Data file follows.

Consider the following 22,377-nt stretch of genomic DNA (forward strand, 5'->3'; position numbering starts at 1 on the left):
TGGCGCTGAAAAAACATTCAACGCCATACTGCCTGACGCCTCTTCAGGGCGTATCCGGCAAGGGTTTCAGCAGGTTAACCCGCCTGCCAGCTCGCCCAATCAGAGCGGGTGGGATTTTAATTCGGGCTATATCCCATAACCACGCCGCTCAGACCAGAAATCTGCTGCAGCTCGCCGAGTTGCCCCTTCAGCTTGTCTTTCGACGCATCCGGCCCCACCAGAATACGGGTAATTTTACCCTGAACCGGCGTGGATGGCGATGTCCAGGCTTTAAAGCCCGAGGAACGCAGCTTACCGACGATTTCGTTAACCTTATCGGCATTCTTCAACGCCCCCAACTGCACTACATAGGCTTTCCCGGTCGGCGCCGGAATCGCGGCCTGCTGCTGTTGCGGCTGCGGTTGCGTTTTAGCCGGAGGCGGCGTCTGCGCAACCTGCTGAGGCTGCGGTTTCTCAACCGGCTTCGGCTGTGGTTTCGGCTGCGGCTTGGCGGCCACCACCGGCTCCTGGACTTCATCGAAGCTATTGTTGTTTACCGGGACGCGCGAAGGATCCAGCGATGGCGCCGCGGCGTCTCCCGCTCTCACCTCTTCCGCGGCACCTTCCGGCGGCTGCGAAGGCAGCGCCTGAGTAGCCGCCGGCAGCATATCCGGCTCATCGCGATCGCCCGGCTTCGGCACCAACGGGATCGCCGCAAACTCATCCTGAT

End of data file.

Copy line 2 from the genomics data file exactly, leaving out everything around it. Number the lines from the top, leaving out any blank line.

TGGCGCTGAAAAAACATTCAACGCCATACTGCCTGACGCCTCTTCAGGGCGTATCCGGCAAGGGTTTCAGCAGGTTAACCCGCCTGCCAGCTCGCCCAATCAGAGCGGGTGGGATTTTAATTCGGGCTATATCCCATAACCACGCCGCTCAGACCAGAAATCTGCTGCAGCTCGCCGAGTTGCCCCTTCAGCTTGTCTTTCGACGCATCCGGCCCCACCAGAATACGGGTAATTTTACCCTGAACCGGCGTGGATGGCGATGTCCAGGCTTTAAAGCCCGAGGAACGCAGCTTACCGACGATTTCGTTAACCTTATCGGCATTCTTCAACGCCCCCAACTGCACTACATAGGCTTTCCCGGTCGGCGCCGGAATCGCGGCCTGCTGCTGTTGCGGCTGCGGTTGCGTTTTAGCCGGAGGCGGCGTCTGCGCAACCTGCTGAGGCTGCGGTTTCTCAACCGGCTTCGGCTGTGGTTTCGGCTGCGGCTTGGCGGCCACCACCGGCTCCTGGACTTCATCGAAGCTATTGTTGTTTACCGGGACGCGCGAAGGATCCAGCGATGGCGCCGCGGCGTCTCCCGCTCTCACCTCTTCCGCGGCACCTTCCGGCGGCTGCGAAGGCAGCGCCTGAGTAGCCGCCGGCAGCATATCCGGCTCATCGCGATCGCCCGGCTTCGGCACCAACGGGATCGCCGCAAACTCATCCTGAT